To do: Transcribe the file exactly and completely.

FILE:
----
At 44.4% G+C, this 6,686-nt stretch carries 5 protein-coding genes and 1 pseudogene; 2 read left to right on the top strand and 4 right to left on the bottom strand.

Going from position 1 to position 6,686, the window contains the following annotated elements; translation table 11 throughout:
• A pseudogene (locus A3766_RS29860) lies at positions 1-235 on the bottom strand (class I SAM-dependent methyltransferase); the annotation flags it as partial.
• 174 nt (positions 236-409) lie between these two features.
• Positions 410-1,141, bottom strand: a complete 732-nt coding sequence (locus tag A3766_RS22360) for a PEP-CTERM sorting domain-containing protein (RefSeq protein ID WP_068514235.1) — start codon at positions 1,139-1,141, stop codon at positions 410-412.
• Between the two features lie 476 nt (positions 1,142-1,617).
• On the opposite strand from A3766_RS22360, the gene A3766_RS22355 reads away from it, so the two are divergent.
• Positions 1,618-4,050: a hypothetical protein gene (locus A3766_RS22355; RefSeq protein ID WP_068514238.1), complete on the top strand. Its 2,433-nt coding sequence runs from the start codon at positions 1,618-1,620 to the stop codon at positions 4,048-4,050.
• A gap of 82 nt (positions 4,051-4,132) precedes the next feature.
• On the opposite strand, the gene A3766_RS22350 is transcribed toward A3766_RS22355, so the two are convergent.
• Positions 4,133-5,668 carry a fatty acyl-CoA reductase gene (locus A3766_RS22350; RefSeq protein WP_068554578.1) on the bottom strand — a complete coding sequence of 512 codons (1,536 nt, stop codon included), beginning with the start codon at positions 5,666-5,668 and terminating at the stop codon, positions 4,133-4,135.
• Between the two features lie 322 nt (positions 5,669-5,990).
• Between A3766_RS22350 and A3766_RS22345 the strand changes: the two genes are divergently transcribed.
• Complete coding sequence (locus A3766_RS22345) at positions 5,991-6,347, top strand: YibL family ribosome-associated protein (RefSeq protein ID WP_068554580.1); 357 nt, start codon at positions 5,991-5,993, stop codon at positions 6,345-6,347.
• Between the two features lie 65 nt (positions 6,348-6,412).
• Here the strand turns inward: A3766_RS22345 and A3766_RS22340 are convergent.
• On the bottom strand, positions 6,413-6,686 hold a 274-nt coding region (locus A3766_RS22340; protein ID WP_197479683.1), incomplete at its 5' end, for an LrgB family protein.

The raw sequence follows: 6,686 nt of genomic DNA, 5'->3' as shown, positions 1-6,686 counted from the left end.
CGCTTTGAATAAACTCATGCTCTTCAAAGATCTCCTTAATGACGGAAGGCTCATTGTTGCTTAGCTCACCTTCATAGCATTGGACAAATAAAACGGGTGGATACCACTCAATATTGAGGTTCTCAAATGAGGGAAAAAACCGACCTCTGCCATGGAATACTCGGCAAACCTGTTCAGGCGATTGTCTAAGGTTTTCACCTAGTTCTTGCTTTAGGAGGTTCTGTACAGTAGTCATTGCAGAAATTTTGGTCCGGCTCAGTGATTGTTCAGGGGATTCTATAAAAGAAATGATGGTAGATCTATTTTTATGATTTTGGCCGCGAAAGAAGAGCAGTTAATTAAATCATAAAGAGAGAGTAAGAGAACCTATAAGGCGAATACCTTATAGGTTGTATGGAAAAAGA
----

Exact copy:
At 44.4% G+C, this 6,686-nt stretch carries 5 protein-coding genes and 1 pseudogene; 2 read left to right on the top strand and 4 right to left on the bottom strand.

Going from position 1 to position 6,686, the window contains the following annotated elements; translation table 11 throughout:
• A pseudogene (locus A3766_RS29860) lies at positions 1-235 on the bottom strand (class I SAM-dependent methyltransferase); the annotation flags it as partial.
• 174 nt (positions 236-409) lie between these two features.
• Positions 410-1,141, bottom strand: a complete 732-nt coding sequence (locus tag A3766_RS22360) for a PEP-CTERM sorting domain-containing protein (RefSeq protein ID WP_068514235.1) — start codon at positions 1,139-1,141, stop codon at positions 410-412.
• Between the two features lie 476 nt (positions 1,142-1,617).
• On the opposite strand from A3766_RS22360, the gene A3766_RS22355 reads away from it, so the two are divergent.
• Positions 1,618-4,050: a hypothetical protein gene (locus A3766_RS22355; RefSeq protein ID WP_068514238.1), complete on the top strand. Its 2,433-nt coding sequence runs from the start codon at positions 1,618-1,620 to the stop codon at positions 4,048-4,050.
• A gap of 82 nt (positions 4,051-4,132) precedes the next feature.
• On the opposite strand, the gene A3766_RS22350 is transcribed toward A3766_RS22355, so the two are convergent.
• Positions 4,133-5,668 carry a fatty acyl-CoA reductase gene (locus A3766_RS22350; RefSeq protein WP_068554578.1) on the bottom strand — a complete coding sequence of 512 codons (1,536 nt, stop codon included), beginning with the start codon at positions 5,666-5,668 and terminating at the stop codon, positions 4,133-4,135.
• Between the two features lie 322 nt (positions 5,669-5,990).
• Between A3766_RS22350 and A3766_RS22345 the strand changes: the two genes are divergently transcribed.
• Complete coding sequence (locus A3766_RS22345) at positions 5,991-6,347, top strand: YibL family ribosome-associated protein (RefSeq protein ID WP_068554580.1); 357 nt, start codon at positions 5,991-5,993, stop codon at positions 6,345-6,347.
• Between the two features lie 65 nt (positions 6,348-6,412).
• Here the strand turns inward: A3766_RS22345 and A3766_RS22340 are convergent.
• On the bottom strand, positions 6,413-6,686 hold a 274-nt coding region (locus A3766_RS22340; protein ID WP_197479683.1), incomplete at its 5' end, for an LrgB family protein.

The raw sequence follows: 6,686 nt of genomic DNA, 5'->3' as shown, positions 1-6,686 counted from the left end.
CGCTTTGAATAAACTCATGCTCTTCAAAGATCTCCTTAATGACGGAAGGCTCATTGTTGCTTAGCTCACCTTCATAGCATTGGACAAATAAAACGGGTGGATACCACTCAATATTGAGGTTCTCAAATGAGGGAAAAAACCGACCTCTGCCATGGAATACTCGGCAAACCTGTTCAGGCGATTGTCTAAGGTTTTCACCTAGTTCTTGCTTTAGGAGGTTCTGTACAGTAGTCATTGCAGAAATTTTGGTCCGGCTCAGTGATTGTTCAGGGGATTCTATAAAAGAAATGATGGTAGATCTATTTTTATGATTTTGGCCGCGAAAGAAGAGCAGTTAATTAAATCATAAAGAGAGAGTAAGAGAACCTATAAGGCGAATACCTTATAGGTTGTATGGAAAAAGA